Murder is murder – it should be as simple as that.
Pets are so adorable. It’s no wonder people dress them up for a photo shoot or take snaps of them to capture their non-animal like behavior.
This week we’ve got a selection of pets and a few extra animals doing just that. To the pets it’s quite innocent. Yet to us humans it’s funny to see them mimic what us humans get up to.
Cats being toilet trained is just freaky. I get it, but still…it seems unnatural.
Technology really has taken over, hasn’t it. I wonder if he gets upset when his laptop is taken away?
Isn’t this adorable!?! The cat’s spooning the baby.
If people get fined for doing this, do dogs?
This dog looks quite content just hanging with the boys.
Ah, Yogi. Waiting for that pic-a-nic basket. He does look very patient, doesn’t he?
You know when you need to stand up very straight to get a good look at something? Well I think this cat has nailed exactly how we look when we do that, including the facial expression. Priceless!
Please pass this fella the remote!
These owls look quite happy enjoying a picnic in the mist.
Man’s very best friend.
Geez, with that scowl I’d be steering well clear of this cats breaky!
I bet if this cat really could drive there’d be some serious road rage happening.
They say cats have a great life, but this cat appears to have an amazing existence.
I’m not very fond of rodents, but this little creature is just too cute!
Now, he looks totally engrossed at whatever’s on that screen. I hope it’s G rated – he looks too cute to corrupt.
OMG, I can so relate! That morning cuppa is so important.
I thought only kids did this. I wonder if you’d get the same response if you told him he’s sitting too close to the TV? Just a thought.
This fella certainly knows how to strike a pose!
Images via officialhuskylovers.com, buzzfeed.com, memes.com, ebaumsworld.com, reddit.com, pintrest.com, thegoodhumor.com, pleated-jeans.com, newsiosity.com, supurrb.com,
Dogs lead a hard life. They have too much time on their hands, no accessible food to binge on if they get bored and often get told to quit running around come dusk. What’s a dog to do when the stress of their crazy lifestyle starts to build up? Take a pet vitamin to ease the symptoms, of course!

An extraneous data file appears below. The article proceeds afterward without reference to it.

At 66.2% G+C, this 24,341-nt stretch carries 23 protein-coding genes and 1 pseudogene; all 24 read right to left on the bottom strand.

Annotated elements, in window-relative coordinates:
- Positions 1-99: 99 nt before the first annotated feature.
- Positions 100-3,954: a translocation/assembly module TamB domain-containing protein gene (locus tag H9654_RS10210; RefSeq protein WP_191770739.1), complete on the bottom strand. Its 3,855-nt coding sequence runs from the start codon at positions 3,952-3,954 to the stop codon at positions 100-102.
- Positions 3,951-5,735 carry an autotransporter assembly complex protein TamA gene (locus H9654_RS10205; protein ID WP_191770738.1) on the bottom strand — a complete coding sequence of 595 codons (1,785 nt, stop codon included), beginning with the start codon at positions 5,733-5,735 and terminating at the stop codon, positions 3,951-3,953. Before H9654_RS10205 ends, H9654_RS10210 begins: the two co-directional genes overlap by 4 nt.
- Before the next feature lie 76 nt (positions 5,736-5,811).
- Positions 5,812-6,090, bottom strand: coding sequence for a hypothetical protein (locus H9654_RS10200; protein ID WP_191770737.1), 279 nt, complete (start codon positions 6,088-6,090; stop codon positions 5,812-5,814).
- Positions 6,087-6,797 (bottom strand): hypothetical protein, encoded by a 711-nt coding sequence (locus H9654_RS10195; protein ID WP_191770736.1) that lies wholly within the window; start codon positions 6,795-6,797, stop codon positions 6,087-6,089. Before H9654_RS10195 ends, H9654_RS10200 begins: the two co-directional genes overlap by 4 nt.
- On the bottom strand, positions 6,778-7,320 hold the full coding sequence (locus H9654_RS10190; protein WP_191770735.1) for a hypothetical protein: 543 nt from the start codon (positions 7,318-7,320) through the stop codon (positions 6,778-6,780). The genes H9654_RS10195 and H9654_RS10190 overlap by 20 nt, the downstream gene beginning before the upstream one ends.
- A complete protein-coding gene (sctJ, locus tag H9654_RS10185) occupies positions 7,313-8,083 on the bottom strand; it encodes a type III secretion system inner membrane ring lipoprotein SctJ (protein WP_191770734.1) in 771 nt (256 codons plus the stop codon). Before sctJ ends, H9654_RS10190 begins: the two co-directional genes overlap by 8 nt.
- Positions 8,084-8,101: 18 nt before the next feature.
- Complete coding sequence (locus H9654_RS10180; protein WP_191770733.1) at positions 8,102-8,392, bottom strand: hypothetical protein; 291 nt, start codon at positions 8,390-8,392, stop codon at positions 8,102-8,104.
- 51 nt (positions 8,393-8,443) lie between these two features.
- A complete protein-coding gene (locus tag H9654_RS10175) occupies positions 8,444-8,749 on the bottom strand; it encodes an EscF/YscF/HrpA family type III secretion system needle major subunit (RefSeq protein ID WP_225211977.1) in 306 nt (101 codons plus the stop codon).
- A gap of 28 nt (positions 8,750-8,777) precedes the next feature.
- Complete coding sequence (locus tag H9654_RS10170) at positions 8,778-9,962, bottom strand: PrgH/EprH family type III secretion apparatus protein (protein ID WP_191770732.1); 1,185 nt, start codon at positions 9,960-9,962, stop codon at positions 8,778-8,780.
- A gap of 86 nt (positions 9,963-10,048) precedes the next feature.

Seriously though, vitamins for your animals is now a thing – and just like humans, their purpose is to prevent health problems that stem from life’s “challenges” and poor diet.
“Much like people, modern dogs, are living longer and many are living in cities in apartments and exposed to more pollution and spend less time outside,” a Blackmores spokesperson told Fairfax Media.
“Today’s dogs also face challenges because their ‘pet parents’ are often working long hours, so they may not get the company or the opportunity to exercise as much as they would like.”
Apparently these stresses commonly manifest themselves in joint problems, which a Blackmores spokesperson told the Sydney Morning Herald affects up to 70 per cent of some larger dog breeds. While it indeed sounds a bit ridiculous, it’s been reported that the average Australian dog owner is spending over $2400 on their pet’s wellbeing. Therefore, nutraceuticals (nutritional pharmaceuticals) for animals is designed to relieve some of this burden.
Dr David Neck, a spokesman for the Australian Veterinary Association, doesn’t agree, however. “The science behind [studies which support pet nutraceuticals] is often vague with little data,” he told the SMH.
“Generally speaking, any commercial diet labelled ‘balanced and complete’ doesn’t need anything more added… In fact in many instances supplementing commercial diets can upset their balance and isn’t recommended.”
Furthermore, he pointed out that feeding your dog vitamins could be doing more harm than good because “some pets are just not suited to anything other than a perfectly balanced diet.”